1. 1.0 1.1 1.2 Autobiography http://www.vedpedia.com [archive]
  2. 2.0 2.1 2.2 2.3 G.S. Chhatra. Some Indian Personalities of the Time: Swami Shraddhanand [archive] Advanced Study in the History of Modern India Lotus Press. 2007. <templatestyles src="Module:Citation/CS1/styles.css" />ISBN 81-89093-08-8 p. 227.
  3. 3.0 3.1 3.2 G. R. Thursby. Controversy [archive] Hindu-Muslim Relations in British India: A Study of Controversy, Conflict, and Communal Movements in Northern India 1923–1928, BRILL, 1975. <templatestyles src="Module:Citation/CS1/styles.css" />ISBN 90-04-04380-2. p. 15.
  4. Chetan Bhatt. Shraddhanand [archive] Hindu Nationalism: Origins, Ideologies and Modern Myths Berg Publishers, 2001. <templatestyles src="Module:Citation/CS1/styles.css" />ISBN 1-85973-348-4. p. 62
  5. R. K. Ghai. Shuddhi Movement in India: A Study of Its Socio-political Dimensions, Commonwealth Publishers, 1990. p. 43.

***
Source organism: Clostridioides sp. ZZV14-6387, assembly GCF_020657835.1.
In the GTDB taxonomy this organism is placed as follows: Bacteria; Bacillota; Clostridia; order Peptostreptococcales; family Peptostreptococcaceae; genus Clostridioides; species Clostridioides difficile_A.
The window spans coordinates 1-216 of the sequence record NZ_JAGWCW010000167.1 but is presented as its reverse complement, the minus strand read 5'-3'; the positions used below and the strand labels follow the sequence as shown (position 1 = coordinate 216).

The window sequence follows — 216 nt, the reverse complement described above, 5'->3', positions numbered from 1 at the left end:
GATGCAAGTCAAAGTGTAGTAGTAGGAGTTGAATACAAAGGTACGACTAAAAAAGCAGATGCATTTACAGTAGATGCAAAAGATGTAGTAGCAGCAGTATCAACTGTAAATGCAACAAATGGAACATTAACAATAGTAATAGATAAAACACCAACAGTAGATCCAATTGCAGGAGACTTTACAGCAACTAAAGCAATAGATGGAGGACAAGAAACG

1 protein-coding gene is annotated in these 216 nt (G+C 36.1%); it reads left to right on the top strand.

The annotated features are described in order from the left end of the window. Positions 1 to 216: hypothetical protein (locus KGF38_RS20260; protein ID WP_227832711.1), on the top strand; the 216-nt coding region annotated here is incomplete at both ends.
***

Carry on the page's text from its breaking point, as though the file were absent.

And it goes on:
6. Kenneth W. Jones. Socio-Religious Reform Movements in British India: Socio-Religious Reform Movements in British India, Volume III-1 Cambridge University Press, 1987. <templatestyles src="Module:Citation/CS1/styles.css" />ISBN 0-521-24986-4. p. 194
  7. Joseph Lelyveld. Great Soul: Mahatma Gandhi and His Struggle with India, Knopf, 2011, pp. 171-172
  8. December 23rd is the Shardanand Balidhan Divas [archive] Arya Samaj.
  9. Jagdish Saran Sharma. Indian National Congress: A Descriptive Bibliography of India's Struggle for Freedom, S. Chand, 1959. p. 502.
  10. http://www.mahatma.org.in/mahatma/books/showbook.jsp?id=17&link=bg&book=bg0013&lang=en&cat=books [archive]
  11. Archaeological Museum [archive] Gurukul Kangri University
  12. "Stories in stone" [archive], The Hindu, October 20, 2014
  13. Clock Tower Chandni Chowk, Delhi, early 1900s [archive]
  14. Women in Modern India, Volume 4, Geraldine Forbes, Geraldine Hancock Forbes,Cambridge University Press, Apr 28, 1999, p 148

External links[edit]